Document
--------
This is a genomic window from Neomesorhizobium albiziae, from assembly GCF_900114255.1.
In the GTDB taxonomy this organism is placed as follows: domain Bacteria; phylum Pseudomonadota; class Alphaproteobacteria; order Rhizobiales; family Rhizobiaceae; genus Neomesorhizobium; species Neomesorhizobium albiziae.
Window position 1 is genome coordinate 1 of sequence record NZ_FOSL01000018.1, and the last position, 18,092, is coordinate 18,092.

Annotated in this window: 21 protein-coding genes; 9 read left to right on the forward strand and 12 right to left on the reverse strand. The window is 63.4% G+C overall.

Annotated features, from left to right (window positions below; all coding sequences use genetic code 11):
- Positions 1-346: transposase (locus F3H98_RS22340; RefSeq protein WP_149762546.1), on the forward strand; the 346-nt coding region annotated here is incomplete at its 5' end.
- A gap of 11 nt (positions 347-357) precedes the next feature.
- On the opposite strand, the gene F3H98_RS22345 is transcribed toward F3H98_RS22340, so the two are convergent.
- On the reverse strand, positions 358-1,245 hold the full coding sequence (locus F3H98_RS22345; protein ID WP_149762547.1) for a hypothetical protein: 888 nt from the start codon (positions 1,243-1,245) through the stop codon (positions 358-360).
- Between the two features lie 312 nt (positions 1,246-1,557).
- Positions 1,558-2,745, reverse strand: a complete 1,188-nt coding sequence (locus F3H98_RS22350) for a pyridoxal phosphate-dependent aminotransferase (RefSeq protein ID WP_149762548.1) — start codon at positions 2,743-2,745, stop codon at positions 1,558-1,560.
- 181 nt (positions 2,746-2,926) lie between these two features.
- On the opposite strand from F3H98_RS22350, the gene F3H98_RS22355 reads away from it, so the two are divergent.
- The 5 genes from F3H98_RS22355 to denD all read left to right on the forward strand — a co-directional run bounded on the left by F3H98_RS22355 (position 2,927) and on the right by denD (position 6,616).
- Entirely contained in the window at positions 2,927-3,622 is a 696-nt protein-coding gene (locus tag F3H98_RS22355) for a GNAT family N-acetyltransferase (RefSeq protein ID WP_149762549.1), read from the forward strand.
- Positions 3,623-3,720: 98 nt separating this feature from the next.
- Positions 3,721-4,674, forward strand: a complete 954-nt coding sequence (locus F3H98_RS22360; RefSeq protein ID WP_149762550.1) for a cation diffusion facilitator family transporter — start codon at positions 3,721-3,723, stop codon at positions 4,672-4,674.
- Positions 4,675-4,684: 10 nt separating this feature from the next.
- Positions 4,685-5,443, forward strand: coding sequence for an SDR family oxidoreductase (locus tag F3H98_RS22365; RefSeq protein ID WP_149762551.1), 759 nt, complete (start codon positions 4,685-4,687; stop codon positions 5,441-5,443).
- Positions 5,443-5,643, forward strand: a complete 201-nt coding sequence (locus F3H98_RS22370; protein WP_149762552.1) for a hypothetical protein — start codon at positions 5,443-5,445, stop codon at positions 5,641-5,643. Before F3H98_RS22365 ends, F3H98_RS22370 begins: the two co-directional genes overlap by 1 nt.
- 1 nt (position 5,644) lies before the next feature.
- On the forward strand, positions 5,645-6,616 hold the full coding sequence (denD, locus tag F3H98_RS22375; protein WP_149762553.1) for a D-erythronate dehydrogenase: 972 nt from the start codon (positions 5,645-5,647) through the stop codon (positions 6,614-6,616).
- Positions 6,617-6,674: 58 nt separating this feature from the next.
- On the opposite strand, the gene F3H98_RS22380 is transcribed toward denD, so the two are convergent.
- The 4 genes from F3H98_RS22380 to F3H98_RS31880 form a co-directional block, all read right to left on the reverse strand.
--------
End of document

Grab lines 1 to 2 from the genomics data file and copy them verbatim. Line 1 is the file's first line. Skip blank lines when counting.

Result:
This is a genomic window from Neomesorhizobium albiziae, from assembly GCF_900114255.1.
In the GTDB taxonomy this organism is placed as follows: domain Bacteria; phylum Pseudomonadota; class Alphaproteobacteria; order Rhizobiales; family Rhizobiaceae; genus Neomesorhizobium; species Neomesorhizobium albiziae.